A Beginners Guide to Paid Search

paid search ads

Chances are, you’ve heard about pay-per-click marketing, more commonly referred to as PPC. Even if you are well-versed in marketing strategies, this one is daunting for even the most seasoned professional. There’s a reason managing PPC campaigns is its own career track – doing PPC incorrectly has the potential to waste an incredible amount of money and frustrate you in the process. So who should be pursuing PPC for their business, and how do you make sure you do it correctly and avoid wasted marketing dollars? Read on for everything you need to know. 

What is paid search?

Simply put, it’s called “paid” search because the advertiser pays a fee every time their ad is clicked. The ads we’re referring to here are the ones you’re used to seeing at the top of the search engine results pages, typically designated with a “paid” label. The most common platform for paid search is Google Ads, but Bing Ads and social media platforms also have paid search ads.  

How does paid search work?

Paid search works as an auction-based system where advertisers bid on specific keywords.  When someone searches for those keywords or phrases on a search engine, the search engine runs an auction to determine which ads will be displayed in the search results. The auction considers several factors, including the bid amount (how much an advertiser is willing to pay for a click), ad relevance, and the quality of the landing page. The ads that win the auction are displayed prominently on the search results page.

How can you succeed at paid search as a beginner?

So, what’s the best way to dip your toe into paid search? Start with these steps.

  1. Conduct keyword research. Begin by conducting thorough keyword research to identify the most relevant and high-performing keywords for your business. Use keyword research tools and consider the search volume, competition, and relevance of each keyword. By understanding what your audience is searching for as well as what your competitors are paying top dollar to bid on, you’ll begin to understand what makes the most sense for your business PPC strategy.
  1. Create your ads. That includes compelling ad copy that includes relevant keywords and a strong call to action, as well as landing pages with high quality and relevancy scores, as this impacts the likelihood that you’ll show up in a search results page. Crafting compelling ad copy that highlights the unique value proposition of your product or service without being deceptive or overly aggressive is the key.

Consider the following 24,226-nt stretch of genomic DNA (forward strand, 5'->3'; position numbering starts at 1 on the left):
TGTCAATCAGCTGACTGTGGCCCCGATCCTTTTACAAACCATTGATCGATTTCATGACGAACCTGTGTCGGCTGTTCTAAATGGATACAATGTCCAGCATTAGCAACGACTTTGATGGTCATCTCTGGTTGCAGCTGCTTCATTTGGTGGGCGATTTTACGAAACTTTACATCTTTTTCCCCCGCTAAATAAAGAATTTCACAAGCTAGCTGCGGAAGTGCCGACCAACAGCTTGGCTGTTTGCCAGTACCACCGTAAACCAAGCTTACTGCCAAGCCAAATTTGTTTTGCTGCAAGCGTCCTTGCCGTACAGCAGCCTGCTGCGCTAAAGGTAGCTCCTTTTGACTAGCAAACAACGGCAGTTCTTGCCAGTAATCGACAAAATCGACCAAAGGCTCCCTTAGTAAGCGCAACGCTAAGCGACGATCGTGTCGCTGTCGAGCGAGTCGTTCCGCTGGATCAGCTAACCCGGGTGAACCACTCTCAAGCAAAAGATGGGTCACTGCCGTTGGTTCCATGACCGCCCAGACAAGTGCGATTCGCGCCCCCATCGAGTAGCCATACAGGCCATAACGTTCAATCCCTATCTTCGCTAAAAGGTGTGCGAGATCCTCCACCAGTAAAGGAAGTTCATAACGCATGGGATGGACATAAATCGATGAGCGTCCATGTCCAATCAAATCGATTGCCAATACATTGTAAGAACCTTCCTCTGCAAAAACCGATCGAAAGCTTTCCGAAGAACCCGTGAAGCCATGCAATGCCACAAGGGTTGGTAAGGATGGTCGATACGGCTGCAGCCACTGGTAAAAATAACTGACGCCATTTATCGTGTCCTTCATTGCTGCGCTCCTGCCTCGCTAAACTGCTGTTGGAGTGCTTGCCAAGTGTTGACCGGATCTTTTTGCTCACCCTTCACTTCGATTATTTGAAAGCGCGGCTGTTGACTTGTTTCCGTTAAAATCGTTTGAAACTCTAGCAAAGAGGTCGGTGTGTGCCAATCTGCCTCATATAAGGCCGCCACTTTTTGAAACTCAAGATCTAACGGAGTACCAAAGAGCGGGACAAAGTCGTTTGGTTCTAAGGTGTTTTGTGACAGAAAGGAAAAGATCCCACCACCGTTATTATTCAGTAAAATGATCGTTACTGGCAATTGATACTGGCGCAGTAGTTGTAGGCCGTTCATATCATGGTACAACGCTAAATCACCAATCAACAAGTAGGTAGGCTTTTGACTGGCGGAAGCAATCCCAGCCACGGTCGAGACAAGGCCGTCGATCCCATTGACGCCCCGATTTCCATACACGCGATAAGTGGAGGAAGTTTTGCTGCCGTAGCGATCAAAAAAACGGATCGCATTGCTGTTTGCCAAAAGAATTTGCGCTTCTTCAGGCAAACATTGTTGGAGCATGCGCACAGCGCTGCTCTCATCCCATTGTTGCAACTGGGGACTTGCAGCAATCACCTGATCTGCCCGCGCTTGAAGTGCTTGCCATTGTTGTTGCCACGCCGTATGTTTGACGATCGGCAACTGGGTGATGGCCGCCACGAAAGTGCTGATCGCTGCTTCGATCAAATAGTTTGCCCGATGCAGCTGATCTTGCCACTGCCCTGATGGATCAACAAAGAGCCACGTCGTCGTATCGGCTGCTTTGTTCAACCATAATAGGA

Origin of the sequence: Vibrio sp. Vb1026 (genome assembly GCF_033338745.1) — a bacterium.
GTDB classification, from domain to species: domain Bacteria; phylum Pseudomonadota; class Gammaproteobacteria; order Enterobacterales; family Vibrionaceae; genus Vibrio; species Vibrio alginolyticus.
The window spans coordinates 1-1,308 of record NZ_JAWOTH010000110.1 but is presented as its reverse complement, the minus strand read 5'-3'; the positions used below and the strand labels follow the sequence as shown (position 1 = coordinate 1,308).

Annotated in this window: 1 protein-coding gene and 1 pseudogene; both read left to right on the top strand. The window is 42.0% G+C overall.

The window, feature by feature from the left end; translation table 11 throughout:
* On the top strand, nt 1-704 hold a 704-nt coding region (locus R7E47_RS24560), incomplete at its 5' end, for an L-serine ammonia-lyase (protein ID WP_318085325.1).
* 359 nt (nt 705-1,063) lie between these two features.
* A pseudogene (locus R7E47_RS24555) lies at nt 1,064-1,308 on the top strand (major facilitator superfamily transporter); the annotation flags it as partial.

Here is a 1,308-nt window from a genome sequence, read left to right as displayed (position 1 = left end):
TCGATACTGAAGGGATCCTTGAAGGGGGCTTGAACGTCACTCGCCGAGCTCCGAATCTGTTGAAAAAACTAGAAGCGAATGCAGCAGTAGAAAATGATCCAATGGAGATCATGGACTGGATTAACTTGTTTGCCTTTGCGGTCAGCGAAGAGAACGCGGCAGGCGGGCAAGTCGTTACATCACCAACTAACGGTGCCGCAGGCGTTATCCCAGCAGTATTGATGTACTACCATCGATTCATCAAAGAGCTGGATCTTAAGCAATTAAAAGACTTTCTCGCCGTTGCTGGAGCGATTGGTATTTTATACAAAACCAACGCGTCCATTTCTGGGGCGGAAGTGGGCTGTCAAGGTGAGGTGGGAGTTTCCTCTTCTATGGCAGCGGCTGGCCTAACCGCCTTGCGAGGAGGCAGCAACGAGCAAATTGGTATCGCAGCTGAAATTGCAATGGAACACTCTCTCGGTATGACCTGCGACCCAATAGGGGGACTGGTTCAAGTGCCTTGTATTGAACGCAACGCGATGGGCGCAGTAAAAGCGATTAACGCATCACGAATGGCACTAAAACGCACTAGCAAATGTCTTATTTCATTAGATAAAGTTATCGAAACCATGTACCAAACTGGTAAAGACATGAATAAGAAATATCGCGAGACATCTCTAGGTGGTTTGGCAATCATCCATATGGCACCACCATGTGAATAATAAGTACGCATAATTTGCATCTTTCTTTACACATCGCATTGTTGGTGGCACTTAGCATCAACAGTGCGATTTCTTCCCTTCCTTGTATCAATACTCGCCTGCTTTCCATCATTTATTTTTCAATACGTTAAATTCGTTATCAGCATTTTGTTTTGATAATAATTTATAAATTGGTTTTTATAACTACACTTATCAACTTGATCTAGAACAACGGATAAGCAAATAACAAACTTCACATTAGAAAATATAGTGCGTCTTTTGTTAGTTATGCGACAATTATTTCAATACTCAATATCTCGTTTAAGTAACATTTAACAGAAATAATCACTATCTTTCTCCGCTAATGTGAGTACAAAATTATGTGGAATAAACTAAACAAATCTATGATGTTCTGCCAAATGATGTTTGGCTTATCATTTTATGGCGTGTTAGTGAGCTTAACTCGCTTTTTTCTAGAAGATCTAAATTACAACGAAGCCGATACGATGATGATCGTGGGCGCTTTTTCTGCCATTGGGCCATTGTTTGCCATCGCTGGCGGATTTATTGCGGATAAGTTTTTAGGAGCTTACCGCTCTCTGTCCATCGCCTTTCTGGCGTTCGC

1. Dial in your targeting. Refine your targeting options to reach the right audience by choosing the best geographic locations, language preferences, and demographics that align with your target market. Consider using audience targeting and remarketing options to reach specific groups of people that make the most sense.
  1. Manage your budget carefully. Set a daily or monthly budget that aligns with your marketing goals. Don’t set it and forget it, though. PPC isn’t that kind of marketing strategy. Monitor your spending regularly and adjust your bids and budgets based on the performance of your ads.
  1. Test and refine your ads as necessary. Run multiple versions of your ads to see which ones perform the best. Test different headlines, ad copy, and calls to action to optimize your campaigns. Continuously monitor and refine your ads based on which version is performing the best.

How do you know if your PPC campaigns are performing well?

There are metrics to pay attention to when evaluating your PPC performance. Here are the most important ones to watch.

Click-Through Rate (CTR): The percentage of people who click on your ads. A higher CTR indicates that your ads are relevant and appealing to your target audience.

Conversion Rate: The percentage of visitors who complete a desired action on your landing pages. The exact action is different depending on the campaign – it could be making a purchase or an appointment. Define what a conversion is for your campaign before you start. After all, you aren’t doing this just to show people your pretty landing page, right? This metric indicates the effectiveness of your landing page and ad messaging.

Return on Investment (ROI): The revenue generated compared to the amount spent on advertising. This metric helps determine if your PPC campaigns are profitable. If you’re spending more than you’re making, it’s probably not working. 

Cost per Acquisition (CPA): The cost incurred for acquiring a new customer or lead, calculated by dividing the total cost of your PPC campaign by the number of conversions. 

Quality Score: A metric used by search engines to determine the relevance and quality of your ads. A higher quality score can result in better ad positions and lower bid costs.

We Can Help

Prefer not to go it alone? MyAdvice has been helping practices like yours with paid search and more for more than 20 years. Contact one of our digital marketing experts today for a complimentary consultation. 

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